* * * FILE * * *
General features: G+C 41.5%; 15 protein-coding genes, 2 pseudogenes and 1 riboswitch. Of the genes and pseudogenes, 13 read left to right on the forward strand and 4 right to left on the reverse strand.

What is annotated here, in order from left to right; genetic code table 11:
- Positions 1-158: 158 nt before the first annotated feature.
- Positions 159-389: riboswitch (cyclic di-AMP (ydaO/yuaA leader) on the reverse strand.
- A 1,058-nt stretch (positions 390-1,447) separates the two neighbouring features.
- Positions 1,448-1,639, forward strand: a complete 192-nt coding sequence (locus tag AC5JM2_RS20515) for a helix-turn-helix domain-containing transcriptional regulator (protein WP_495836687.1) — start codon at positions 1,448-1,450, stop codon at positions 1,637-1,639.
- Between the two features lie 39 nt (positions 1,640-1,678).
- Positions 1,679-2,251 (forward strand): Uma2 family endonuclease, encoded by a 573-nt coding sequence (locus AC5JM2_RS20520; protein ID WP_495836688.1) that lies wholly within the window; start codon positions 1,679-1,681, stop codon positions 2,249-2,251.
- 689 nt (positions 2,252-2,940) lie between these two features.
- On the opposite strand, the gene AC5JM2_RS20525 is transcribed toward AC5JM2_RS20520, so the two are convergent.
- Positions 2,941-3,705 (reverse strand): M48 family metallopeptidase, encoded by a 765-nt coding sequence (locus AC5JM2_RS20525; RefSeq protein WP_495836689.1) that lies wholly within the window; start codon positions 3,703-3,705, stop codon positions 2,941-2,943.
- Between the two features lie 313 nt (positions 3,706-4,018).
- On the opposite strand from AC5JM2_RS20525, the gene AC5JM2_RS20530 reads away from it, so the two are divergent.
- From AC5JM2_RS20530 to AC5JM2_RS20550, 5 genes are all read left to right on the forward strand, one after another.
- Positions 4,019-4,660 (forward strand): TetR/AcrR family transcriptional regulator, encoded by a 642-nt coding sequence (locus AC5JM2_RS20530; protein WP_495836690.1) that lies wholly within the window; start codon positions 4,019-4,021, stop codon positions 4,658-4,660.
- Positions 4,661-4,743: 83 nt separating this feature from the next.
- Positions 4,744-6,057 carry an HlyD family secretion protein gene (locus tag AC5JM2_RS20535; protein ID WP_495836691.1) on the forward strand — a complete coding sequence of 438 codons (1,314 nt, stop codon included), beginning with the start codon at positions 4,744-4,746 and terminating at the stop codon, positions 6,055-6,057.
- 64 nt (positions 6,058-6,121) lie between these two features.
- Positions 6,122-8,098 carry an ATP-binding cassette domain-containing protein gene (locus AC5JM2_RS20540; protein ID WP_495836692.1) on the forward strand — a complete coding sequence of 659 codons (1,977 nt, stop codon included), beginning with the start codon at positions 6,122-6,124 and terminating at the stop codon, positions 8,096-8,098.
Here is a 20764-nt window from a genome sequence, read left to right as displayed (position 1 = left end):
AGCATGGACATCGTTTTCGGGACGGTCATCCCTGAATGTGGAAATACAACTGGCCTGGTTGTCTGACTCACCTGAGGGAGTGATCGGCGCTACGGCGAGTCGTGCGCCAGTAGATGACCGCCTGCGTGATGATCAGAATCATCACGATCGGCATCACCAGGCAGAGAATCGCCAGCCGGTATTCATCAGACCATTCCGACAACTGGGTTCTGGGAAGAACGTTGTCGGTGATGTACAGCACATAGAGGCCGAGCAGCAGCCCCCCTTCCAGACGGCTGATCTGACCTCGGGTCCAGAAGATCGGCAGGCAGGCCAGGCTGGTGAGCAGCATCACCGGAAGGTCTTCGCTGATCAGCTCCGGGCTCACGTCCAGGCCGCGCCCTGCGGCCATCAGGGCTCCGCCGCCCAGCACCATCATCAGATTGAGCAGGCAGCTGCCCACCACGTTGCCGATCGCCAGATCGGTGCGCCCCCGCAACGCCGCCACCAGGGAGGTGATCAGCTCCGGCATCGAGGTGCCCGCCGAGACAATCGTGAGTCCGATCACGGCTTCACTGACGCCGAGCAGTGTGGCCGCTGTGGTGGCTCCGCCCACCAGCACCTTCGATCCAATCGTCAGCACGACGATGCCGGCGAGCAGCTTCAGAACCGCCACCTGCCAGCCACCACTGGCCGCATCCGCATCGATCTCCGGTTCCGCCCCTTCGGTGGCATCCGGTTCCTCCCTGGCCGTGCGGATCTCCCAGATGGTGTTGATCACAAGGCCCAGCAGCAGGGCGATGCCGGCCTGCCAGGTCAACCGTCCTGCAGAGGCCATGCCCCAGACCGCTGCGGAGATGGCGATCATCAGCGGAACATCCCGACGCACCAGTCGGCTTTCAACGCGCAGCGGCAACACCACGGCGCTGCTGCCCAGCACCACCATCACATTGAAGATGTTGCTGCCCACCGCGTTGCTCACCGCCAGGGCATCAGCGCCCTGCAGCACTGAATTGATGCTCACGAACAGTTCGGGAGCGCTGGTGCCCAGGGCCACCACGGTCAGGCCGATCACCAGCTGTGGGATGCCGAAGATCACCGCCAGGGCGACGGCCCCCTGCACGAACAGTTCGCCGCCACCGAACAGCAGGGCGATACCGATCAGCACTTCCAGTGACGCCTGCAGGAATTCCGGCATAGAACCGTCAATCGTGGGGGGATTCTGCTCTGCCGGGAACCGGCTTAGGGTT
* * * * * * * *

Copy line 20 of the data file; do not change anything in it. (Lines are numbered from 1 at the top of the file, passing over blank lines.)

Here is a 20764-nt window from a genome sequence, read left to right as displayed (position 1 = left end):